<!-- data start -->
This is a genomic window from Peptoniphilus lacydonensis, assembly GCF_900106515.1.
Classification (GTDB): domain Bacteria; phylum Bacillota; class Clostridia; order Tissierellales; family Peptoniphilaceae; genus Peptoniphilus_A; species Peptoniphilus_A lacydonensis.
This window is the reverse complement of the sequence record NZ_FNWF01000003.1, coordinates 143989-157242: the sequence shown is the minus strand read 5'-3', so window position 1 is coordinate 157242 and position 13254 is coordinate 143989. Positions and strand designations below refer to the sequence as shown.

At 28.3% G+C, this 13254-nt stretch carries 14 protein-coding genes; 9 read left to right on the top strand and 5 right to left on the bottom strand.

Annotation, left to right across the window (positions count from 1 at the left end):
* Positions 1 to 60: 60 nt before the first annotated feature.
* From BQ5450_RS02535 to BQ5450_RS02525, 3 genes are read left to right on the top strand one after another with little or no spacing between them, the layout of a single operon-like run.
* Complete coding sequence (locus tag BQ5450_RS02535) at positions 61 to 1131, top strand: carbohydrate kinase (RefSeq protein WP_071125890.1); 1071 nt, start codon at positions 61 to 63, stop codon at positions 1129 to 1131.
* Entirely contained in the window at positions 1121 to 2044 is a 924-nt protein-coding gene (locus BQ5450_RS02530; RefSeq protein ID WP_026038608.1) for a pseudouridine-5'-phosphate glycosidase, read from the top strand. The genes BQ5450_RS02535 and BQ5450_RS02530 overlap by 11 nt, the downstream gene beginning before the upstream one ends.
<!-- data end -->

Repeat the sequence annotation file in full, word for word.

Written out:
This is a genomic window from Peptoniphilus lacydonensis, assembly GCF_900106515.1.
Classification (GTDB): domain Bacteria; phylum Bacillota; class Clostridia; order Tissierellales; family Peptoniphilaceae; genus Peptoniphilus_A; species Peptoniphilus_A lacydonensis.
This window is the reverse complement of the sequence record NZ_FNWF01000003.1, coordinates 143989-157242: the sequence shown is the minus strand read 5'-3', so window position 1 is coordinate 157242 and position 13254 is coordinate 143989. Positions and strand designations below refer to the sequence as shown.

At 28.3% G+C, this 13254-nt stretch carries 14 protein-coding genes; 9 read left to right on the top strand and 5 right to left on the bottom strand.

Annotation, left to right across the window (positions count from 1 at the left end):
* Positions 1 to 60: 60 nt before the first annotated feature.
* From BQ5450_RS02535 to BQ5450_RS02525, 3 genes are read left to right on the top strand one after another with little or no spacing between them, the layout of a single operon-like run.
* Complete coding sequence (locus tag BQ5450_RS02535) at positions 61 to 1131, top strand: carbohydrate kinase (RefSeq protein WP_071125890.1); 1071 nt, start codon at positions 61 to 63, stop codon at positions 1129 to 1131.
* Entirely contained in the window at positions 1121 to 2044 is a 924-nt protein-coding gene (locus BQ5450_RS02530; RefSeq protein ID WP_026038608.1) for a pseudouridine-5'-phosphate glycosidase, read from the top strand. The genes BQ5450_RS02535 and BQ5450_RS02530 overlap by 11 nt, the downstream gene beginning before the upstream one ends.